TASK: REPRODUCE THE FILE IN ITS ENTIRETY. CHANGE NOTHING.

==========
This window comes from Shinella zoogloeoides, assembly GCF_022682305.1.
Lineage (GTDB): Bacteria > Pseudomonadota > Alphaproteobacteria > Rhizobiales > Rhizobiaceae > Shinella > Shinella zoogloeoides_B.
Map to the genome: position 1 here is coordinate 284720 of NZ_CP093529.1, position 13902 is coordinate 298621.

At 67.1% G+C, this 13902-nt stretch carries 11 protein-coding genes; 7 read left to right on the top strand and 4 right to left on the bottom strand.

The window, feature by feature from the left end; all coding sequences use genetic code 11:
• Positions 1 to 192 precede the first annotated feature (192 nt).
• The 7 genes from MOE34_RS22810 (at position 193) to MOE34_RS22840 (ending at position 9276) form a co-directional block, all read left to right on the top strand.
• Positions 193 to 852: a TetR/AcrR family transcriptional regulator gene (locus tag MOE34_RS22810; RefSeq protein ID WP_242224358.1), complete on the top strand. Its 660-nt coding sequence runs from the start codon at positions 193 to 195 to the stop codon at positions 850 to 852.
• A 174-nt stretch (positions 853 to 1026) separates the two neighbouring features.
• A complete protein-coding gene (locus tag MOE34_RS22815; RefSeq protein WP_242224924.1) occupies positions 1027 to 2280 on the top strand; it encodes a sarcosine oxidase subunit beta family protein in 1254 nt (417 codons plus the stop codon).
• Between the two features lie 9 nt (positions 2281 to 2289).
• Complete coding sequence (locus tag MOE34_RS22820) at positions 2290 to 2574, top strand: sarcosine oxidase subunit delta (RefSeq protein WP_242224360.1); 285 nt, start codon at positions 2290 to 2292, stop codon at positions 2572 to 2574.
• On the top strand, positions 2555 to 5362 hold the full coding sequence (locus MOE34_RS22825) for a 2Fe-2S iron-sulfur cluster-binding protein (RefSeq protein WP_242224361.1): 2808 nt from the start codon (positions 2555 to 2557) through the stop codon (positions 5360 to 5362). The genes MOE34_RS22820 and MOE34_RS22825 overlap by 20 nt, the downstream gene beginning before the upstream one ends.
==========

This window comes from Shinella zoogloeoides, assembly GCF_022682305.1.
Lineage (GTDB): Bacteria > Pseudomonadota > Alphaproteobacteria > Rhizobiales > Rhizobiaceae > Shinella > Shinella zoogloeoides_B.
Map to the genome: position 1 here is coordinate 284720 of NZ_CP093529.1, position 13902 is coordinate 298621.

At 67.1% G+C, this 13902-nt stretch carries 11 protein-coding genes; 7 read left to right on the top strand and 4 right to left on the bottom strand.

The window, feature by feature from the left end; all coding sequences use genetic code 11:
• Positions 1 to 192 precede the first annotated feature (192 nt).
• The 7 genes from MOE34_RS22810 (at position 193) to MOE34_RS22840 (ending at position 9276) form a co-directional block, all read left to right on the top strand.
• Positions 193 to 852: a TetR/AcrR family transcriptional regulator gene (locus tag MOE34_RS22810; RefSeq protein ID WP_242224358.1), complete on the top strand. Its 660-nt coding sequence runs from the start codon at positions 193 to 195 to the stop codon at positions 850 to 852.
• A 174-nt stretch (positions 853 to 1026) separates the two neighbouring features.
• A complete protein-coding gene (locus tag MOE34_RS22815; RefSeq protein WP_242224924.1) occupies positions 1027 to 2280 on the top strand; it encodes a sarcosine oxidase subunit beta family protein in 1254 nt (417 codons plus the stop codon).
• Between the two features lie 9 nt (positions 2281 to 2289).
• Complete coding sequence (locus tag MOE34_RS22820) at positions 2290 to 2574, top strand: sarcosine oxidase subunit delta (RefSeq protein WP_242224360.1); 285 nt, start codon at positions 2290 to 2292, stop codon at positions 2572 to 2574.
• On the top strand, positions 2555 to 5362 hold the full coding sequence (locus MOE34_RS22825) for a 2Fe-2S iron-sulfur cluster-binding protein (RefSeq protein WP_242224361.1): 2808 nt from the start codon (positions 2555 to 2557) through the stop codon (positions 5360 to 5362). The genes MOE34_RS22820 and MOE34_RS22825 overlap by 20 nt, the downstream gene beginning before the upstream one ends.